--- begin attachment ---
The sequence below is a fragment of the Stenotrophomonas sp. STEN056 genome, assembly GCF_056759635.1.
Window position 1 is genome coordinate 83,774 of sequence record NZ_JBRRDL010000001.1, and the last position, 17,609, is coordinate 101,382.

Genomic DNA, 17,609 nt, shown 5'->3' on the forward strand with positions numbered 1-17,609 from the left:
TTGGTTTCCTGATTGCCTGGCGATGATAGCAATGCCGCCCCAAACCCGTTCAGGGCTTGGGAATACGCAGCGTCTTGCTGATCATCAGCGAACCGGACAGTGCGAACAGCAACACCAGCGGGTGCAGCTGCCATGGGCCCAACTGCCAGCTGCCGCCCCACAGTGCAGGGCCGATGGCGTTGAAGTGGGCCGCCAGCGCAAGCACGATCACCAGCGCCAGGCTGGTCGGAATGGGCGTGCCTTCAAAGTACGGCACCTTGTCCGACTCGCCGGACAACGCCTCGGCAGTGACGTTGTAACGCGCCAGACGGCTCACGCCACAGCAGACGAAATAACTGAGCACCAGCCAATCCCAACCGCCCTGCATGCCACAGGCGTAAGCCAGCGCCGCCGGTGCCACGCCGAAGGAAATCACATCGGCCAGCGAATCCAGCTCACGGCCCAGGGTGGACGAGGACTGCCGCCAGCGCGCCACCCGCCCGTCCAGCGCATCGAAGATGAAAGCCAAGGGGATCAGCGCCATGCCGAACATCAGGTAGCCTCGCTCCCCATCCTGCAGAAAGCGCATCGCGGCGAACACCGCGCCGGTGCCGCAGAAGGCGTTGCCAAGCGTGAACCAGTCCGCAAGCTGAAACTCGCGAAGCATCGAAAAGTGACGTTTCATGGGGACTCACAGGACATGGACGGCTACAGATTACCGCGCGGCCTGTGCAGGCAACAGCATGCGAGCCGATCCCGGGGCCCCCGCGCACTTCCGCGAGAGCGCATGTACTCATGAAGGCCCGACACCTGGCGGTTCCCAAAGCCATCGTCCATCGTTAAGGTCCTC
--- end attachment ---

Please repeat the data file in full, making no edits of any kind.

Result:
The sequence below is a fragment of the Stenotrophomonas sp. STEN056 genome, assembly GCF_056759635.1.
Window position 1 is genome coordinate 83,774 of sequence record NZ_JBRRDL010000001.1, and the last position, 17,609, is coordinate 101,382.

Genomic DNA, 17,609 nt, shown 5'->3' on the forward strand with positions numbered 1-17,609 from the left:
TTGGTTTCCTGATTGCCTGGCGATGATAGCAATGCCGCCCCAAACCCGTTCAGGGCTTGGGAATACGCAGCGTCTTGCTGATCATCAGCGAACCGGACAGTGCGAACAGCAACACCAGCGGGTGCAGCTGCCATGGGCCCAACTGCCAGCTGCCGCCCCACAGTGCAGGGCCGATGGCGTTGAAGTGGGCCGCCAGCGCAAGCACGATCACCAGCGCCAGGCTGGTCGGAATGGGCGTGCCTTCAAAGTACGGCACCTTGTCCGACTCGCCGGACAACGCCTCGGCAGTGACGTTGTAACGCGCCAGACGGCTCACGCCACAGCAGACGAAATAACTGAGCACCAGCCAATCCCAACCGCCCTGCATGCCACAGGCGTAAGCCAGCGCCGCCGGTGCCACGCCGAAGGAAATCACATCGGCCAGCGAATCCAGCTCACGGCCCAGGGTGGACGAGGACTGCCGCCAGCGCGCCACCCGCCCGTCCAGCGCATCGAAGATGAAAGCCAAGGGGATCAGCGCCATGCCGAACATCAGGTAGCCTCGCTCCCCATCCTGCAGAAAGCGCATCGCGGCGAACACCGCGCCGGTGCCGCAGAAGGCGTTGCCAAGCGTGAACCAGTCCGCAAGCTGAAACTCGCGAAGCATCGAAAAGTGACGTTTCATGGGGACTCACAGGACATGGACGGCTACAGATTACCGCGCGGCCTGTGCAGGCAACAGCATGCGAGCCGATCCCGGGGCCCCCGCGCACTTCCGCGAGAGCGCATGTACTCATGAAGGCCCGACACCTGGCGGTTCCCAAAGCCATCGTCCATCGTTAAGGTCCTC